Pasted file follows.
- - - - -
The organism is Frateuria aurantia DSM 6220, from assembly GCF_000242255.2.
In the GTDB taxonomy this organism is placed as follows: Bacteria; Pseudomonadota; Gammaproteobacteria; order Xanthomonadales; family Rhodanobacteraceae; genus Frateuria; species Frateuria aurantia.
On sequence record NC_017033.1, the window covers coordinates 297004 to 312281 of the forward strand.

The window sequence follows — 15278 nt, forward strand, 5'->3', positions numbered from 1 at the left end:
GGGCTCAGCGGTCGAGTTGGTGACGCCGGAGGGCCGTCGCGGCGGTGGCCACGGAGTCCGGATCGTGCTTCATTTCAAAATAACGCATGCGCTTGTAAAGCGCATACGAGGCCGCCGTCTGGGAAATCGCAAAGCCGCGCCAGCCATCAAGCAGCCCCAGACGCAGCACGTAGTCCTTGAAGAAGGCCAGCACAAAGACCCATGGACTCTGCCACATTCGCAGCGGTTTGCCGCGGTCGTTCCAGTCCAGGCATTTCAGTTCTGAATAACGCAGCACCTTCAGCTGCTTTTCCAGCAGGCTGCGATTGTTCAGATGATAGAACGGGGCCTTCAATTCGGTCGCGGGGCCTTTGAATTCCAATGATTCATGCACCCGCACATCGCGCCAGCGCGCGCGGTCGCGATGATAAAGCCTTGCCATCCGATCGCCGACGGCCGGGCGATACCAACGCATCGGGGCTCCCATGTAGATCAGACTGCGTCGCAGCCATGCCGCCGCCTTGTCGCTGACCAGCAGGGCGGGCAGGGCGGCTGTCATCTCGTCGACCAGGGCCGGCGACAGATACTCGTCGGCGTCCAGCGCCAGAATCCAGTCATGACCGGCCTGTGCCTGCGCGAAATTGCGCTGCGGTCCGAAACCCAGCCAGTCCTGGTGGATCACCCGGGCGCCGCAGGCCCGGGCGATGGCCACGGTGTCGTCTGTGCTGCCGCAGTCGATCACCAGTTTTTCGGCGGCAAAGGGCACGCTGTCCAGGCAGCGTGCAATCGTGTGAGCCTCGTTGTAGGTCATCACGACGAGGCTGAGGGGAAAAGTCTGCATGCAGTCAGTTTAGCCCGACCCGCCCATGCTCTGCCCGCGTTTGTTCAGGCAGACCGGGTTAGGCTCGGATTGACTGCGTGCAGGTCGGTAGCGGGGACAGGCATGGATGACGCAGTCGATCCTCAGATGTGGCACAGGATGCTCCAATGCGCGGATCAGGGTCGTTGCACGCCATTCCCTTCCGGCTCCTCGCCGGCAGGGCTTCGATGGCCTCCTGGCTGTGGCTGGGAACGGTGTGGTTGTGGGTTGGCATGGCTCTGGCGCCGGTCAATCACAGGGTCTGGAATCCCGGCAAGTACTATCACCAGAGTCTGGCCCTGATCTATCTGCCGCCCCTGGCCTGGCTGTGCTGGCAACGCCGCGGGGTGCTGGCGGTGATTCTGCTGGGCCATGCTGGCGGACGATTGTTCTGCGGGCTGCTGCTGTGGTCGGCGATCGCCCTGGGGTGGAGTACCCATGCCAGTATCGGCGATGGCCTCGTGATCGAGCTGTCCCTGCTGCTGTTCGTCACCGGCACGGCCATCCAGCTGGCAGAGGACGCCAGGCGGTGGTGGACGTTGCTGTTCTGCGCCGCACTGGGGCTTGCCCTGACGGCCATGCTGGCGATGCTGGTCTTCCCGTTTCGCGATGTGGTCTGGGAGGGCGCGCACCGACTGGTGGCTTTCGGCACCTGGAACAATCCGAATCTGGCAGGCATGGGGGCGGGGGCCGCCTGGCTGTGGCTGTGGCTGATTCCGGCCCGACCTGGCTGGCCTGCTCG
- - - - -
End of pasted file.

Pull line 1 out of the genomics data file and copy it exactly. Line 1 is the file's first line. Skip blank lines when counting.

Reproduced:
The organism is Frateuria aurantia DSM 6220, from assembly GCF_000242255.2.